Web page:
Last week, when authorities gave Gilbert a new order to close immediately, he refused. Dozens of people snaked out of the open fitness center on Monday, waiting to work out indoors in the middle of the coronavirus pandemic.
“I’ve got to follow my heart,” he told KUSI last month. “Working out in a gym is just more than muscles. … It’s a lifestyle, it’s not a one hit and you’re done. You can’t take this away from us.”
Many public health experts say gyms can be a dangerous vector for the disease, but these fitness enthusiasts insist on keeping their facilities open for a mix of health, legal and business reasons. Their clients need to stay in shape, they say, their employees need to earn a paycheck, and their businesses cannot be unfairly singled out — even as the pandemic has killed at least 159,000 people in the United States.
In Oceanside, Calif., one gym owner will head to court next month after he was arrested in May for reopening in violation of county health rules, while a facility near Sacramento was fined $2,500 refusing to close its doors. A six-location chain in Bakersfield has even resumed accepting new members as its owners claim they are running an “essential business.”
The owner of one gym in the Philadelphia suburbs has so frequently defied state rules that he has become a mainstay on Fox News, declaring himself a “thorn in the side” of New Jersey Gov. Phil Murphy (D) in one recent segment on “Tucker Carlson Tonight.”
In San Diego, Boulevard Fitness’s Gilbert argued that keeping gyms open actually works in the interests of public health. “I don’t want to sound like Hulk Hogan, but that’s fact. You work out, you exercise, you’re going to build your immune system to help fight disease,” he told KUSI, noting physical activity can also help people with their mental health during quarantine.
Contrary to his assertion, many infectious-disease specialists say that working out inside a gym is one of the highest-risk activities to perform, particularly in areas seeing a rapid spread of the coronavirus. Many young people who were otherwise healthy and had no preexisting conditions have also been killed by covid-19.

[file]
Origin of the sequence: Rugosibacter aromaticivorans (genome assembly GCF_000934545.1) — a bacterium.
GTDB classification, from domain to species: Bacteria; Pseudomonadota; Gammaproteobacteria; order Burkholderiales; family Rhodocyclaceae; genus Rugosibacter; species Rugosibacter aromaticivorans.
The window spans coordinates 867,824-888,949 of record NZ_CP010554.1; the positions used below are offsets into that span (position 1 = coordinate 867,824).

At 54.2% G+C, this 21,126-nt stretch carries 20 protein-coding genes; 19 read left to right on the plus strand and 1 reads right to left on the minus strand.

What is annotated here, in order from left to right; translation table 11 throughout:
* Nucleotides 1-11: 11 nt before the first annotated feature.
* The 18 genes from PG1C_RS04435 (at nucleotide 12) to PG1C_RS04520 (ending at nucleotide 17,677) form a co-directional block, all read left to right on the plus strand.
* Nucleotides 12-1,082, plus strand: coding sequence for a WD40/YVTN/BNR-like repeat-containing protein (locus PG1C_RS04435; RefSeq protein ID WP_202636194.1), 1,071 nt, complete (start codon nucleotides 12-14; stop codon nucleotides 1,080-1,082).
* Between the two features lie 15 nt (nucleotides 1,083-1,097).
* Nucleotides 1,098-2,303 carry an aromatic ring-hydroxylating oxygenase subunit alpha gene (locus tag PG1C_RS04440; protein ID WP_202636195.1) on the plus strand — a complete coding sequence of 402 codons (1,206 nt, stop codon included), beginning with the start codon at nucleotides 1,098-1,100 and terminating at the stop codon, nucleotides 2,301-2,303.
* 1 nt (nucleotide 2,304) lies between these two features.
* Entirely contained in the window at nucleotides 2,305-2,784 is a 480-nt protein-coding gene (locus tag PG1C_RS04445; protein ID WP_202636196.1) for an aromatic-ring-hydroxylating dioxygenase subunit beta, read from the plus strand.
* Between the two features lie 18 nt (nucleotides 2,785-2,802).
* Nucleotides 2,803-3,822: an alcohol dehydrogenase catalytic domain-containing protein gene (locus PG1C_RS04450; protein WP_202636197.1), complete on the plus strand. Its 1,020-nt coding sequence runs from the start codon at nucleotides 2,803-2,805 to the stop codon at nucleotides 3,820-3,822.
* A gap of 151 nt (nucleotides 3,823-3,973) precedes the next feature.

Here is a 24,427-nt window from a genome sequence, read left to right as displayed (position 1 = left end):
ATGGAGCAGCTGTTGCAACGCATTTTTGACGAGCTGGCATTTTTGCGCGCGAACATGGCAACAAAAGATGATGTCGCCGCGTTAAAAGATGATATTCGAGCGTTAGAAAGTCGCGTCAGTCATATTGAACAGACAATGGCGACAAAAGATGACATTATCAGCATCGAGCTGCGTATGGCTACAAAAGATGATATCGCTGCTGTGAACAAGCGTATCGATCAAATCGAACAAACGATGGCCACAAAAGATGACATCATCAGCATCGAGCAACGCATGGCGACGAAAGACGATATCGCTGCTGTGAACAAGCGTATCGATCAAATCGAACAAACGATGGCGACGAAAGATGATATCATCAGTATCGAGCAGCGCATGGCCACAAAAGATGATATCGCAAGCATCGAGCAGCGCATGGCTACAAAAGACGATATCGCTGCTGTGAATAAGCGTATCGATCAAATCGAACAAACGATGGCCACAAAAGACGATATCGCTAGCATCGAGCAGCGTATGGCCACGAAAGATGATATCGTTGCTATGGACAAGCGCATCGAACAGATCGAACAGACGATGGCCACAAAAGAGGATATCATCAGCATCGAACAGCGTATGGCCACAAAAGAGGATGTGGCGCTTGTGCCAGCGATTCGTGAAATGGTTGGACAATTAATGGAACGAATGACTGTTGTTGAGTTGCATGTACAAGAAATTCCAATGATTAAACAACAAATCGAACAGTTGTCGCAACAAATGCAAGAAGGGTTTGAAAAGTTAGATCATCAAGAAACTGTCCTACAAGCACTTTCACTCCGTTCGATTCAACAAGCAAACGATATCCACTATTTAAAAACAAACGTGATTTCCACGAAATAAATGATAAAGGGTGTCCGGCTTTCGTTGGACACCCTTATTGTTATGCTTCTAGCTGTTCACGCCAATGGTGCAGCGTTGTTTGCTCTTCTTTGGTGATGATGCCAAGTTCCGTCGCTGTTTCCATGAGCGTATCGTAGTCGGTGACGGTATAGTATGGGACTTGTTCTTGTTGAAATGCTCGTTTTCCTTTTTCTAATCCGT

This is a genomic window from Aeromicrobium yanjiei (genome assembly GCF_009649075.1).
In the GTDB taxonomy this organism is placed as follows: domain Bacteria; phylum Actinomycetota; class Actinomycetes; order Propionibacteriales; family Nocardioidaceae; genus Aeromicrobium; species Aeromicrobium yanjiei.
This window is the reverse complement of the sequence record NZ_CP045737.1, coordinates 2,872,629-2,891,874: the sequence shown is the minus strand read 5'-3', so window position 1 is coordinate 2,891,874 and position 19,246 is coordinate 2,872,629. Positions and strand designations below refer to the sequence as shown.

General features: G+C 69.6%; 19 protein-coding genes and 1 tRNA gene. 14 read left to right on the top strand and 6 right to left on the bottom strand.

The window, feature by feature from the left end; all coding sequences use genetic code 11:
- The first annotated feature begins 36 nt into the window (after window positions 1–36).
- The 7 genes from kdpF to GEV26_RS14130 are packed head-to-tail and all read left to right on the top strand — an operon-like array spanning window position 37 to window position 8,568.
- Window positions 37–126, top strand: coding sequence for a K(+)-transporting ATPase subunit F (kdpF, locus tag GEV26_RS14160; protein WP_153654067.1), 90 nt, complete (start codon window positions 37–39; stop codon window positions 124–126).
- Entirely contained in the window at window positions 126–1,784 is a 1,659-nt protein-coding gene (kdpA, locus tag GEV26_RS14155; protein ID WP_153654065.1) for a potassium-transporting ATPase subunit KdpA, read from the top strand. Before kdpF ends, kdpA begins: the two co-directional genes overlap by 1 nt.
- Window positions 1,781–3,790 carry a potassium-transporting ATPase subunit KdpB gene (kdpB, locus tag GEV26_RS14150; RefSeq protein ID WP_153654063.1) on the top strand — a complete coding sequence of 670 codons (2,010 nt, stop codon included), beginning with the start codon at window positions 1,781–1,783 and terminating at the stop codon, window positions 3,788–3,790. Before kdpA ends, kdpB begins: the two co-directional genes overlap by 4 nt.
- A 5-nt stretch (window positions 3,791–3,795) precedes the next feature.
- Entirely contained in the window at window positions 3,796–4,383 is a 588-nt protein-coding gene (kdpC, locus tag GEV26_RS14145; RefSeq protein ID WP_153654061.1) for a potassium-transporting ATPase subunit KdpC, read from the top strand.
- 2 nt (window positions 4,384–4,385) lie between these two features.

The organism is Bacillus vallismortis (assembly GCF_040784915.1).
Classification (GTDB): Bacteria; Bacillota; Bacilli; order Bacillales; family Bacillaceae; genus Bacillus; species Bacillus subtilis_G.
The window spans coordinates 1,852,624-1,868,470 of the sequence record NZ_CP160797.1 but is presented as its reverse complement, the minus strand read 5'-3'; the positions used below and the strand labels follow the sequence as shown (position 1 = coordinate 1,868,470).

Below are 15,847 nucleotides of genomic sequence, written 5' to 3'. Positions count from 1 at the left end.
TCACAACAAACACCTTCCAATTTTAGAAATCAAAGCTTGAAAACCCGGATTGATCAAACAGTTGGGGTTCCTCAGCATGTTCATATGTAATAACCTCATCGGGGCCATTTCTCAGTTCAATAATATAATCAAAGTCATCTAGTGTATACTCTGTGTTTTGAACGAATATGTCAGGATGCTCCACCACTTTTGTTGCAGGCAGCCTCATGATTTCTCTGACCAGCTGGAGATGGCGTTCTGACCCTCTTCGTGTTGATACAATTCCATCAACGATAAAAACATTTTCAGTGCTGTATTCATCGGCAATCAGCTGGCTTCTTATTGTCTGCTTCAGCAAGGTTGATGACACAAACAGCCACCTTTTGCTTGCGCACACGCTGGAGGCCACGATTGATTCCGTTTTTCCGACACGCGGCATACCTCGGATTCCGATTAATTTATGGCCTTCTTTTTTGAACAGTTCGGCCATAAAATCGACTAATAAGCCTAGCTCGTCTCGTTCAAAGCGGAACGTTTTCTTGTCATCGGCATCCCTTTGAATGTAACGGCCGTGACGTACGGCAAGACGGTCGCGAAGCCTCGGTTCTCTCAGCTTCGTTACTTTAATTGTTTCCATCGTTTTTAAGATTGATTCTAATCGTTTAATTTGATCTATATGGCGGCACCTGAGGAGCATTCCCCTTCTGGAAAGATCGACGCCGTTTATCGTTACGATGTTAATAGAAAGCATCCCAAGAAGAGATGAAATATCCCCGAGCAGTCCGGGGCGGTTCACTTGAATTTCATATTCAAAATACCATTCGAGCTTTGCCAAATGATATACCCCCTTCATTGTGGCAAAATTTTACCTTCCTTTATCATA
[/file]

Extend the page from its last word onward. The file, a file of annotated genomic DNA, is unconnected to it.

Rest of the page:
“People may be exercising, breathing deeply, producing more of these covid infected droplets that could spread from person to person,” Kathryn Anderson of SUNY Upstate Medical University told WSKG. “There are a lot more shared surfaces in terms of weights, yoga mats and even treadmills.”
While California rules allow most businesses — including gyms — to continue operating outdoors, Gilbert said such a mandate disadvantages Boulevard Fitness, which has limited outdoor space. A renovated skate park that once hosted the likes of Tony Hawk, it sits on a busy thoroughfare in the University Heights neighborhood.
A longtime manager at the gym, Gilbert shelled out to buy the business in the middle of the coronavirus outbreak, he said, as a gamble he predicted would pay out “tremendously.”
In mid-June, things appeared to be looking up. With the rate of infection appearing to point downward, Gov. Gavin Newsom (D) allowed gyms to reopen if customers wore face masks and the fitness centers used rigorous disinfection practices.
Gilbert happily complied, he said, capping the space at 50 percent capacity, adding new equipment and rolling out temperature checks for each customer as well as new cleaning procedures.
But when California rapidly became one of the country’s newest hot spots, and Newsom again ordered fitness facilities to shut down on July 13, he refused, calling the second mandate “unlawful.”
After staying open, Boulevard Fitness received its first cease and desist order from San Diego County health officials on July 21.
About a week later, San Diego police conducted an inspection, finding about 25 people working out inside the fitness center and confirming Gilbert had received the order, KNSD reported. Many of the clients working out had their faces exposed and were not social distancing, authorities said.
Then authorities struck back. “Despite repeated efforts to educate and enforce State and local law at this property, Boulevard Fitness is currently in noncompliance,” said a second order, delivered to Gilbert on Aug. 6. “The failure to safely operate is an imminent health and safety risk.”
According to the mandate, Gilbert could face fines or jail time if he does not comply.
Yet on Monday, the San Diego Union-Tribune reported, a long line of people in workout clothes snaked outside the front door, waiting to be let in one at a time.
Asked by a KUSI reporter what he would tell police if they showed up to fine him, Gilbert said he would gladly pay up. But not without making them an offer first.
“If they want to work out and get healthy,” he said, “their day pass is on me.”